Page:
From the word go, I am exhorting Q95 to do everything in their power along with their partners to continue this talents search activity which has culminated into a grand event every year for the past five years. As I dispel what I hope is a rumor that last weekend's show was the final.

I have witness many local events at the Arawak, and the Q95 talent show was one of the best in a long time for its competitiveness and high standards of vocal talent exhibited by young people. First artist, Alicksia Thomas of Portsmouth was the first participant after a sterling performance by guest artiste Dominican singing sensation Casim Birmingham (Under 16 Q-search 2013 winner). In both rounds she was a bit tentative and lacked some emotion although her good voice quality was obvious. Rising star Carlene Simon of Louisville with "One more try" was professional, articulate and strong even in the use of her falsetto in round one, and represented well Sandy's "Respect black woman" in round two making her a strong favorite very early.

Then the first of three competitors from Marigot, who had some vociferous support, was fair with "Unfaithful "despite some articulation difficulties. In round two, her Caribbean rendition was popular reggae number "Rise in love" which again might have not been the best choice of song, nor key, for her. But then it was the ever present Earl White from Bense, the first male participant who really added control intonation and a performance dimension which convinced all " To Love somebody". His deep bass and tenor range wooed all the ladies. In round two though, Earl disappointed with a wrong choice of song and to my mind came out of contention.

As if that was not enough, another stellar performance, my best for the evening, came from the tall and elegant Jasmine Laville, the second of three participants from Portsmouth. She was the first lady who did not appear dressed in black; she was attired in a blue flowing dress, appropriate for more than one reason. She sang with facial expression and feeling, conviction "A Change gonna come." For once, all the political colours at the Arawak House of Culture concurred. The talented performer took some of the wings off in round two but still kept her chances alive with "Take my wings."

By then I was convinced it could not get better than this…but I was wrong! Jessica Riviere of Layou "Set fire to the rain" though she required greater audience contact and executed well the only Cadence for the night, Alwin Bully's "Magnificat" (made popular by Ophelia). Jessica was one of the bright specks in Round 2.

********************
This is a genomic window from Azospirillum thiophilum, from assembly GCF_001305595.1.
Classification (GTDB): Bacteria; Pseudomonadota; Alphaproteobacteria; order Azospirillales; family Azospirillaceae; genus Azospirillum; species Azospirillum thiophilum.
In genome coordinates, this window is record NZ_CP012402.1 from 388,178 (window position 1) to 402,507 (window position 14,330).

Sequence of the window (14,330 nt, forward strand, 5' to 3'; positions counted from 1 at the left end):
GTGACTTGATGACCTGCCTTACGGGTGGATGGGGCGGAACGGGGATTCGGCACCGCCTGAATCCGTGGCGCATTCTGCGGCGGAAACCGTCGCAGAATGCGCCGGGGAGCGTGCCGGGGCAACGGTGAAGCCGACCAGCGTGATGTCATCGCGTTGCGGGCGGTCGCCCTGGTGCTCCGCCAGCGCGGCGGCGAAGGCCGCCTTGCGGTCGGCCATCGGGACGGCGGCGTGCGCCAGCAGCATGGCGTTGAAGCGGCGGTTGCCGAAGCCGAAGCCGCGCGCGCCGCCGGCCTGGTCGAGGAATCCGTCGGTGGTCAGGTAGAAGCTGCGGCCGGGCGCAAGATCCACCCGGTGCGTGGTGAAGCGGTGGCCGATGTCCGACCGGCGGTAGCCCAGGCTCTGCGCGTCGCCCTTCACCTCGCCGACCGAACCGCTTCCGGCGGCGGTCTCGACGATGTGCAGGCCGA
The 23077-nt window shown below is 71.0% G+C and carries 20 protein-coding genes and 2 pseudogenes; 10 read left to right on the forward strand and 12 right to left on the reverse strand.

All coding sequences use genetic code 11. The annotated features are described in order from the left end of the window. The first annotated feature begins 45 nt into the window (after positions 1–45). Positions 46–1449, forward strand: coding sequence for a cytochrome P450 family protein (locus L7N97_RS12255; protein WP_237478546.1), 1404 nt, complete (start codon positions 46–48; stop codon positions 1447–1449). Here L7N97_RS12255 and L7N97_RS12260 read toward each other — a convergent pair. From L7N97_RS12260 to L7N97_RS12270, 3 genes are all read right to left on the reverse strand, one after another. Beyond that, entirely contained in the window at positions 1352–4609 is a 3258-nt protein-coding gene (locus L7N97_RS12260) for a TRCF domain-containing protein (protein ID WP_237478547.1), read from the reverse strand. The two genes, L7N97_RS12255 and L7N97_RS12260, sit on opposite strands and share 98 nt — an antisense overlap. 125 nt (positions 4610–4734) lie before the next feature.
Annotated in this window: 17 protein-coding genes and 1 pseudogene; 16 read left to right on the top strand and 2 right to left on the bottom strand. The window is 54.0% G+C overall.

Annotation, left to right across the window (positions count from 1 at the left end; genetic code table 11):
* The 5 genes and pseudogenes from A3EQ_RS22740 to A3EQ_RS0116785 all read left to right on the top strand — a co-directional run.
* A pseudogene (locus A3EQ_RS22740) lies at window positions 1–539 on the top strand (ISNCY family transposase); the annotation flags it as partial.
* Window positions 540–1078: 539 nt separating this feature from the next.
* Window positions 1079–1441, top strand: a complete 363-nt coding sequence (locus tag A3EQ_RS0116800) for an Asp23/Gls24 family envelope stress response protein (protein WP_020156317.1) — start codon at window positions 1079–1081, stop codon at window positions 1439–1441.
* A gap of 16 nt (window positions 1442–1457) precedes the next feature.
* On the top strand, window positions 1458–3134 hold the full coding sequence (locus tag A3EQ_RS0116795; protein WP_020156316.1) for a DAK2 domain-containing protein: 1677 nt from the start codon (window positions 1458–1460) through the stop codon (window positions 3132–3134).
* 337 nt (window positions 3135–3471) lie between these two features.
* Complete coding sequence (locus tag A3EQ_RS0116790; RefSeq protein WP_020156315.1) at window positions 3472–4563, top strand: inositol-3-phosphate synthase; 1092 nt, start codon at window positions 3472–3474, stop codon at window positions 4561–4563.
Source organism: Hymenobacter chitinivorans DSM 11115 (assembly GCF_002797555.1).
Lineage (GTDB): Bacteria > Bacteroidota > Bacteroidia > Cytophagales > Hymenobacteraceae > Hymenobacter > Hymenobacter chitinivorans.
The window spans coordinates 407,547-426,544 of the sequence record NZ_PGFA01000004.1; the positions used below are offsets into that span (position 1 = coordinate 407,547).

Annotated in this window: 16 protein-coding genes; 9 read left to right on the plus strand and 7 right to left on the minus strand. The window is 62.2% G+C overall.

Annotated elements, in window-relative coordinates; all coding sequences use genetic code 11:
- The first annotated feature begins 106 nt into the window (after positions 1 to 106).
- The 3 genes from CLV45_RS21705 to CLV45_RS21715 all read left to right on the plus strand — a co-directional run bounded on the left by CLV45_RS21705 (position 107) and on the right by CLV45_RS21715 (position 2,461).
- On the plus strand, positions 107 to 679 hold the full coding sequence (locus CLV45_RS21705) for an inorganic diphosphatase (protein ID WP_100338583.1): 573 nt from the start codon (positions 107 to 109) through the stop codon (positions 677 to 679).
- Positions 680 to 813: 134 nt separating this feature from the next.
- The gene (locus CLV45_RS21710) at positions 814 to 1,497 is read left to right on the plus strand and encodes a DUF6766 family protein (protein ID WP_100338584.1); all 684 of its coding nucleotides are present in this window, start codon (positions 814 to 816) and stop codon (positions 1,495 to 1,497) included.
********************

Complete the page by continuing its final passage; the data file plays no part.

Kinghill's Kenisha Hadeed's " Bound to you" not as popular a rendition with the audience but was well within her comfort zone. Meanwhile, in Round Two, Allison Hinds' "Roll it gyal" was presented conservatively, I thought, by Kenisha, belying the bacchanal type lyrics and her general 'ready to party 'attire.

Leon Fontaine of Gutter Village " Dance with my father" exhibited powerful and controlled vocals and was even more impressive in the execution of Tasha P " Let the children be children" signaling her potential as a prospective calypsonian. Masha Laurent present fairly Whiney Houston's version of " I'll always love you" , a song which has been over-used at competitions and so I noted nothing special ; however, she too was commendable in the execution of Della's calypso "Let Go" in the Second Round.

One of the most commanding and controlled voices of the night came from Marigot in the person of Rogerson Jeremy with the first of four gospel renditions "No more night."He was a class act not only as a singer but as a performer as her showed with Sparrows "Obeah Wedding." Apart from a few errors in the lyrics in Round Two, he was certainly in the running.

Shannon Gordon, again from "Ah-fu-a -we" city was expressive and filled with emotion in "I can't make you love me", but the crowd did love her in the end. In round two; again as with a few of the participant, not the best rendition was chosen to match the vocal abilities; therefore, the choice of "Wild, Wild West" of Daddy Chess, was untimely and limited her range.

Shenika Zephy of Portsmouth, epitomizes the saying "Never judge a book by its cover" as she stood unassumingly, pulling at her dress, awaiting her cue to begin. She was easy in pink as she was soulful in "At last'. When she came on again, she was not as composed with singing Sandra's "Die with my dignity'" as she sounded a bit out of breath.

Then boom! It hit us. Tracy Johnson of Trafalgar singing "Russian Roulette": clear, powerful, with conviction and proper use of stage, semantics & dramatics- pulled the trigger on the competition. Dressed in silver and red, she dazzled the judges with her professional performance in all departments. In Round Two everyone waited and she did not disappoint. In fact she raised the bar, unassailably, with Jimmy Cliff's "Many rivers to cross" allowing the full range of her vocals to put the competition to rest. Whyllis Joseph from Kalinago country crowd- pleasing "Days of Elijah" could not find his pitch or voice in "Voices from the Ghetto" second time around and left the stage unceremoniously bringing a great contest and show to an anti-climax.

Tracy won easily followed by Carlene, Rogerson and Jasmine…Fantastic!